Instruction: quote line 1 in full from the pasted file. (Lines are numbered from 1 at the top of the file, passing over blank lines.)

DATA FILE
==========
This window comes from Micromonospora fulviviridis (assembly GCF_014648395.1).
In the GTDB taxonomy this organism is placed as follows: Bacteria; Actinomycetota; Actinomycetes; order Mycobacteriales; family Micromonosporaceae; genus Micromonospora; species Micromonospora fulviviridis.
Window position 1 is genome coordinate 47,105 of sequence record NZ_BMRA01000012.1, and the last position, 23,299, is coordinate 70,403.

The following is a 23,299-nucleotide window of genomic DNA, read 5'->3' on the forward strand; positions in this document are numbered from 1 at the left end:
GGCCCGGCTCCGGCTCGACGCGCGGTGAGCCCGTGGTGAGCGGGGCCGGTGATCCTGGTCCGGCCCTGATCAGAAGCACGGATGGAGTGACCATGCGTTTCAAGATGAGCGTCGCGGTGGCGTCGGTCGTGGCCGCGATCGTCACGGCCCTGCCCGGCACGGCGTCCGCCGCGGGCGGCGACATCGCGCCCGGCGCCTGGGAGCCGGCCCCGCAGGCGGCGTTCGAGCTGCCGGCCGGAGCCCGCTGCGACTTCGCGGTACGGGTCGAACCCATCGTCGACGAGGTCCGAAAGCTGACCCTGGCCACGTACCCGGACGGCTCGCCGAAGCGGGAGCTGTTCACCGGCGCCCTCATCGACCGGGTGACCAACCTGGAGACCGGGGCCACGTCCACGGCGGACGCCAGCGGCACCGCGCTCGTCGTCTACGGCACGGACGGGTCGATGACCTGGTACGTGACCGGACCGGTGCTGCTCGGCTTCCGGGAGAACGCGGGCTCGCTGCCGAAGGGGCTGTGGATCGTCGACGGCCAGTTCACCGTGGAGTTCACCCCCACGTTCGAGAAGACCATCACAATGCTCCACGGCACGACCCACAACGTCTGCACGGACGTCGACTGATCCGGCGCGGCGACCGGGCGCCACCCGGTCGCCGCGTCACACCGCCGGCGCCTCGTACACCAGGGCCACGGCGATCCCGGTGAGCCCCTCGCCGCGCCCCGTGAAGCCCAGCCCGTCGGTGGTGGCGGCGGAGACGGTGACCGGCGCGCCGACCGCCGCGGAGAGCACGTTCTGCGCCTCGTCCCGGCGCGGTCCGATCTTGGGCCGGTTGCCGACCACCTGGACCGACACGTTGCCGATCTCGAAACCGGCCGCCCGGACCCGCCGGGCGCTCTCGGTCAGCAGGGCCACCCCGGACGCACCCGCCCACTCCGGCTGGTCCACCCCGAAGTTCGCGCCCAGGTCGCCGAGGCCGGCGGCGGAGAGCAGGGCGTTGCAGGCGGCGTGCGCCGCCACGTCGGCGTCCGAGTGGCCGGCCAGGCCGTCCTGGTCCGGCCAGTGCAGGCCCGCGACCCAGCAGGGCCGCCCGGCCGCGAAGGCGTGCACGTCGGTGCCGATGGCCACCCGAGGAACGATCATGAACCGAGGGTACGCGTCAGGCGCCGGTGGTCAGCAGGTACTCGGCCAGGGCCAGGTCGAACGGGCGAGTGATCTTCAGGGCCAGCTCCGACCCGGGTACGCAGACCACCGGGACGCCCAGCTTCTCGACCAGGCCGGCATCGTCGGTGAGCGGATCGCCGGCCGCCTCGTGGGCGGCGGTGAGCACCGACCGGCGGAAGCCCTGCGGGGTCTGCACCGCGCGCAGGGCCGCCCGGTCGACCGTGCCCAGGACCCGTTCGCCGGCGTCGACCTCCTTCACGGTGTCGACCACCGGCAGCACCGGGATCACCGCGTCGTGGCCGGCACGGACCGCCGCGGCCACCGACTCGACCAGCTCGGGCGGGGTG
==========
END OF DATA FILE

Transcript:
This window comes from Micromonospora fulviviridis (assembly GCF_014648395.1).